By Dave Hunter
Jimmy Marr, whose Park Leisure group owns Dundee nightclub The Vu as well as several pubs and bars across the city, said changes in the board’s policy governing late-night hours, coupled with the decision to allow a local casino to sell alcohol until 6am, have driven custom away from the city’s clubs.
“Fat Sams, which was the biggest nightclub in Dundee, with over a 2000 capacity, used to trade seven nights a week,” Marr told SLTN.
“Now it’s trading four hours a week.
“The Vu, my nightclub, used to trade four nights a week.
“We’re down to two nights a week, and I would think early next year there won’t be any major nightclubs left in Dundee; I think we’ll be forced to close our doors because of pubs getting late licences.”
Late last year the board announced a change in its late-night policy to create three distinct types of premises: nightclubs; premises with “substantial entertainment”; and pubs.
Clubs could apply to open until 3am on Friday and Saturday nights, with pubs allowed to open until 1am on those nights.
‘Hybrid’ premises – those with substantial entertainment – could apply to remain open until 2am.
“I just feel that the licensing system really worked well in Dundee,” said Marr.
“Pubs had twelve o’clock, nightclubs had 2.30am and everybody was quite happy.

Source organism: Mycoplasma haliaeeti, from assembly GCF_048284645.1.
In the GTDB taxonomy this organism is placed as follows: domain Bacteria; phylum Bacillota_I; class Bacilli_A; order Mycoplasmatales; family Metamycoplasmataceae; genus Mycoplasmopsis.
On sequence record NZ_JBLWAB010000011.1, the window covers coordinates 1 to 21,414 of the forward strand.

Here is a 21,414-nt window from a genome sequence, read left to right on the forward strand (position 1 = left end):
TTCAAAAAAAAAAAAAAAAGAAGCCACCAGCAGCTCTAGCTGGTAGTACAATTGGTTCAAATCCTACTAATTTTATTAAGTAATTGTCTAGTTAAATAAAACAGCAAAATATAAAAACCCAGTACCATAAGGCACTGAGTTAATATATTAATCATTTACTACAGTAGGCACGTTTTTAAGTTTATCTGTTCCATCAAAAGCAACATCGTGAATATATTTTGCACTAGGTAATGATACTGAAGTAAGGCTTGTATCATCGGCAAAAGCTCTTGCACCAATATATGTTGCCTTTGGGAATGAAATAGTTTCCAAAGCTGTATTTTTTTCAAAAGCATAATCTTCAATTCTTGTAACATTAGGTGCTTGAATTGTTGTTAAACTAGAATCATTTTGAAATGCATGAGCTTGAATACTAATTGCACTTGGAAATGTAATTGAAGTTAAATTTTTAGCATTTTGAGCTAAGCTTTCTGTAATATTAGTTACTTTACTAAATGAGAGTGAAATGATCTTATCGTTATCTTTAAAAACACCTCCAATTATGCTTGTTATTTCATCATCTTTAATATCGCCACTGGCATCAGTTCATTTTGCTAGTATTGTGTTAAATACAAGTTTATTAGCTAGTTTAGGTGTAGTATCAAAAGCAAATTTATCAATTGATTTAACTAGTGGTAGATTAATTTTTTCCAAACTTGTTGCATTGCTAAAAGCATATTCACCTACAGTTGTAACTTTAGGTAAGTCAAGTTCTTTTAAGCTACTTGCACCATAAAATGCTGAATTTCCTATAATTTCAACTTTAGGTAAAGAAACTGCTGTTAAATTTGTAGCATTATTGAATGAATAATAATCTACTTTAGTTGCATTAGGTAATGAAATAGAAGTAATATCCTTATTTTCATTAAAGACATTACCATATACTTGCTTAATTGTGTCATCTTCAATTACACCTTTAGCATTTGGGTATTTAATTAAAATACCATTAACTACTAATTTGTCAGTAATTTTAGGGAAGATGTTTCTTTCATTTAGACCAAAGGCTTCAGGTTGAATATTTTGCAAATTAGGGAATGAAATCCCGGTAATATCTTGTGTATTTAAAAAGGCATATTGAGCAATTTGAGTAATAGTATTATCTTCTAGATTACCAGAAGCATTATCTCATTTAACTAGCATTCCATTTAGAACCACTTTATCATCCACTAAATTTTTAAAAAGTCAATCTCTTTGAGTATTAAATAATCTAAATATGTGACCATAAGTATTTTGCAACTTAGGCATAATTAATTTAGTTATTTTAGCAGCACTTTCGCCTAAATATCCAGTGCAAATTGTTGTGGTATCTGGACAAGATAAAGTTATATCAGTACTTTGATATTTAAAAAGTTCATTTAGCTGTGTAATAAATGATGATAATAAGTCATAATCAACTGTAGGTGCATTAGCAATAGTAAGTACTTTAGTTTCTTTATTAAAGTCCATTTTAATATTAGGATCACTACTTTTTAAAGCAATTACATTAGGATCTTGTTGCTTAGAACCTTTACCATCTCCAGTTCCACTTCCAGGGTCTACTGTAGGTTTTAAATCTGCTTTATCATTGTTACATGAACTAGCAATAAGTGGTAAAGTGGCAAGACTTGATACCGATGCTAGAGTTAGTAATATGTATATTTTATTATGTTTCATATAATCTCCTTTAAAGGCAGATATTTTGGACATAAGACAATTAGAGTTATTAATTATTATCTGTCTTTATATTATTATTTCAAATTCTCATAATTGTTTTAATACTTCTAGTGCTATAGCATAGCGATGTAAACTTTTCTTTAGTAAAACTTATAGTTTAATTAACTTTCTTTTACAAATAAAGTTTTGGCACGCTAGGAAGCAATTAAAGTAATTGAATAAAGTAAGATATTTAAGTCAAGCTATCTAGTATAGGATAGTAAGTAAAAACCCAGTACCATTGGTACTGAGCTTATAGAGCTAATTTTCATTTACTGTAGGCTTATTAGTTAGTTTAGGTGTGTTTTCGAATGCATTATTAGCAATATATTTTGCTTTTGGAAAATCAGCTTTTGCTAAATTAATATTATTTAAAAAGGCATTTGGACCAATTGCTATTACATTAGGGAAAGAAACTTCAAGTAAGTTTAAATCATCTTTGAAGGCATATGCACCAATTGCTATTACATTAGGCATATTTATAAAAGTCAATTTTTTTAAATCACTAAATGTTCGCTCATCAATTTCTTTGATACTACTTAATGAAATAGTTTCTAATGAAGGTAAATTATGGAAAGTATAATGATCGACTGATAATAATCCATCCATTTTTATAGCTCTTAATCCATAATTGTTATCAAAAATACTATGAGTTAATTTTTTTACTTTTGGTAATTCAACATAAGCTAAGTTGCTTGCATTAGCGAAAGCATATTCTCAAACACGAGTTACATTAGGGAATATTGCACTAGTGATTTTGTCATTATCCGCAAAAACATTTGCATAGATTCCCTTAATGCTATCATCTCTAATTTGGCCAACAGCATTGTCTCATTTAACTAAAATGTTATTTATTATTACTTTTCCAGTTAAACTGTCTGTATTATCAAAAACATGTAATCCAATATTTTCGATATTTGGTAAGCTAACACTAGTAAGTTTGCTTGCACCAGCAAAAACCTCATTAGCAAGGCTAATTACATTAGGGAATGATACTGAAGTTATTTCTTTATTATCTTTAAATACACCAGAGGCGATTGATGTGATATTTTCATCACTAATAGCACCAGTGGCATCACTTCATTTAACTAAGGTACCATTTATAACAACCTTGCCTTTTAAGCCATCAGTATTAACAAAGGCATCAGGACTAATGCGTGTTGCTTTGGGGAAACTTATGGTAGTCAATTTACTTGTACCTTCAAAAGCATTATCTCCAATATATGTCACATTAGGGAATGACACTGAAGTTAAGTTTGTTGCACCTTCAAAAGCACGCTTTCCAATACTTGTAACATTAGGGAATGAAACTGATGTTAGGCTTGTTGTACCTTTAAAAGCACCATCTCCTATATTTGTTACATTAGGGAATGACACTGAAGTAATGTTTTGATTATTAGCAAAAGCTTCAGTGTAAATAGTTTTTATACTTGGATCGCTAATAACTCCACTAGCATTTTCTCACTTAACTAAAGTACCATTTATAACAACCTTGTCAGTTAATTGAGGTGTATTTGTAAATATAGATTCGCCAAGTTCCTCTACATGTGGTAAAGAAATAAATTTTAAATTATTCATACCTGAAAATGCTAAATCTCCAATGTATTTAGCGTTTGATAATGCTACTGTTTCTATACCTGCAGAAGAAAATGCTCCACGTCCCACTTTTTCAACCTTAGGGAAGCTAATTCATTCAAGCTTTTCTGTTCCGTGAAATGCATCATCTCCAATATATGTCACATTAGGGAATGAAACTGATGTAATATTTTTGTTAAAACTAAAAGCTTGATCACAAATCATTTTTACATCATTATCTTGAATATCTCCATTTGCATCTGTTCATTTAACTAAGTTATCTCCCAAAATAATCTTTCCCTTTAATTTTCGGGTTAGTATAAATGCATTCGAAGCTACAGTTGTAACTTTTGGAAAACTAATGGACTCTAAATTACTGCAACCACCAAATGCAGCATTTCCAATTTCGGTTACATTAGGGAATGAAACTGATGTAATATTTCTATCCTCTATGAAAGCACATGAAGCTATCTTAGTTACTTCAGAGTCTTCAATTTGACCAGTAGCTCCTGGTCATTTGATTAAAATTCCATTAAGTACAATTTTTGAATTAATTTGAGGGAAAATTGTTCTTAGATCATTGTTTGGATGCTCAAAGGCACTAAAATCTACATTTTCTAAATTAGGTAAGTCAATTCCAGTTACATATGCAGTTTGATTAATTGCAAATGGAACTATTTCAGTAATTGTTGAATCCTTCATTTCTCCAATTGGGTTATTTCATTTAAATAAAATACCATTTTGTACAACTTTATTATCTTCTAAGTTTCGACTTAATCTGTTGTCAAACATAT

“Then the board started giving out these licences willy-nilly.”
SLTA boss Paul Waterson said changing licensing hours has become an issue across Scotland.
“The SLTA’s position is that as long as everybody’s treated fairly and reasonably we don’t have a problem,” he said.
“But over the years we’ve seen the differential between different parts of the trade eroded.
“At one time pubs were very definitely trading at certain hours and nightclubs were trading at certain hours. Although there was a crossover of a couple of hours, over the years that couple of hours has got more and more.”
He added that 6am licences for casinos are “morally wrong, unfair and should be stopped”.
Board convenor David Bowes said: “I do feel for what Mr Marr is saying.
“It is unfortunate but we can’t take commercial issues into consideration when we are considering licence applications. We’re just not allowed to.”